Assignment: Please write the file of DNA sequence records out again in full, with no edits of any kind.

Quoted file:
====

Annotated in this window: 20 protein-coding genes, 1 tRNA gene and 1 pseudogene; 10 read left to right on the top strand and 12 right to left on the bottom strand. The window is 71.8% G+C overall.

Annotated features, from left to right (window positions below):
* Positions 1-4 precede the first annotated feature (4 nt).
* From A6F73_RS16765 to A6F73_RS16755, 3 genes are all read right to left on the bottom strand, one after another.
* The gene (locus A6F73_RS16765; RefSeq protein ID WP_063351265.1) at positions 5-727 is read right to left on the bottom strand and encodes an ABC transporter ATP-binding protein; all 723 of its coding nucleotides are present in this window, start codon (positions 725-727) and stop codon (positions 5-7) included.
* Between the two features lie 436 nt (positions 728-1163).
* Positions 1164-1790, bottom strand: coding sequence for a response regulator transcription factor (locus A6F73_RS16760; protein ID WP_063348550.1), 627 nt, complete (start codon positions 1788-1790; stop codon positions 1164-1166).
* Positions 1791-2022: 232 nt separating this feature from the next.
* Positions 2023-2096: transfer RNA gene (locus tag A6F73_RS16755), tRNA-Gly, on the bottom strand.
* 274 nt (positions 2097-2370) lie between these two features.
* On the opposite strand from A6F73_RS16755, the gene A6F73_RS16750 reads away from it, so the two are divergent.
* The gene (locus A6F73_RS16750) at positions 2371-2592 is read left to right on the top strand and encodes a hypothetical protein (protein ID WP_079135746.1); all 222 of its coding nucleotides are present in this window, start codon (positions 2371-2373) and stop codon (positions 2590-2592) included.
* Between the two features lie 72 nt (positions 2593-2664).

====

Annotated in this window: 20 protein-coding genes, 1 tRNA gene and 1 pseudogene; 10 read left to right on the top strand and 12 right to left on the bottom strand. The window is 71.8% G+C overall.

Annotated features, from left to right (window positions below):
* Positions 1-4 precede the first annotated feature (4 nt).
* From A6F73_RS16765 to A6F73_RS16755, 3 genes are all read right to left on the bottom strand, one after another.
* The gene (locus A6F73_RS16765; RefSeq protein ID WP_063351265.1) at positions 5-727 is read right to left on the bottom strand and encodes an ABC transporter ATP-binding protein; all 723 of its coding nucleotides are present in this window, start codon (positions 725-727) and stop codon (positions 5-7) included.
* Between the two features lie 436 nt (positions 728-1163).
* Positions 1164-1790, bottom strand: coding sequence for a response regulator transcription factor (locus A6F73_RS16760; protein ID WP_063348550.1), 627 nt, complete (start codon positions 1788-1790; stop codon positions 1164-1166).
* Positions 1791-2022: 232 nt separating this feature from the next.
* Positions 2023-2096: transfer RNA gene (locus tag A6F73_RS16755), tRNA-Gly, on the bottom strand.
* 274 nt (positions 2097-2370) lie between these two features.
* On the opposite strand from A6F73_RS16755, the gene A6F73_RS16750 reads away from it, so the two are divergent.
* The gene (locus A6F73_RS16750) at positions 2371-2592 is read left to right on the top strand and encodes a hypothetical protein (protein ID WP_079135746.1); all 222 of its coding nucleotides are present in this window, start codon (positions 2371-2373) and stop codon (positions 2590-2592) included.
* Between the two features lie 72 nt (positions 2593-2664).